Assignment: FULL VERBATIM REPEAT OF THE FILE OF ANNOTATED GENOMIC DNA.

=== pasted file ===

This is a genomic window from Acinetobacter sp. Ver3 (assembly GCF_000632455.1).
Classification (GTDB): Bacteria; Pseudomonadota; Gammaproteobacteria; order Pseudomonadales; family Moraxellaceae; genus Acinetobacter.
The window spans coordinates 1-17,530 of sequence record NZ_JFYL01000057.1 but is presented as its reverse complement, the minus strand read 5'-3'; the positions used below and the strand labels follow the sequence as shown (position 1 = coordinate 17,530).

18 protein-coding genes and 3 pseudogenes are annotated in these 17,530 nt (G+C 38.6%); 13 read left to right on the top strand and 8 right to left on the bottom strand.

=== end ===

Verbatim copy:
This is a genomic window from Acinetobacter sp. Ver3 (assembly GCF_000632455.1).
Classification (GTDB): Bacteria; Pseudomonadota; Gammaproteobacteria; order Pseudomonadales; family Moraxellaceae; genus Acinetobacter.
The window spans coordinates 1-17,530 of sequence record NZ_JFYL01000057.1 but is presented as its reverse complement, the minus strand read 5'-3'; the positions used below and the strand labels follow the sequence as shown (position 1 = coordinate 17,530).

18 protein-coding genes and 3 pseudogenes are annotated in these 17,530 nt (G+C 38.6%); 13 read left to right on the top strand and 8 right to left on the bottom strand.